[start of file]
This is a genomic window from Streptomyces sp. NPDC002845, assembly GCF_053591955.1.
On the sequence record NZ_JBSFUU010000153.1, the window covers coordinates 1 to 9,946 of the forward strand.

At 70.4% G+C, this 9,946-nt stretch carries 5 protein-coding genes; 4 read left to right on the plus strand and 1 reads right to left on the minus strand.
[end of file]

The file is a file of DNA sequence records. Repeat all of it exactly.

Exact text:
This is a genomic window from Streptomyces sp. NPDC002845, assembly GCF_053591955.1.
On the sequence record NZ_JBSFUU010000153.1, the window covers coordinates 1 to 9,946 of the forward strand.

At 70.4% G+C, this 9,946-nt stretch carries 5 protein-coding genes; 4 read left to right on the plus strand and 1 reads right to left on the minus strand.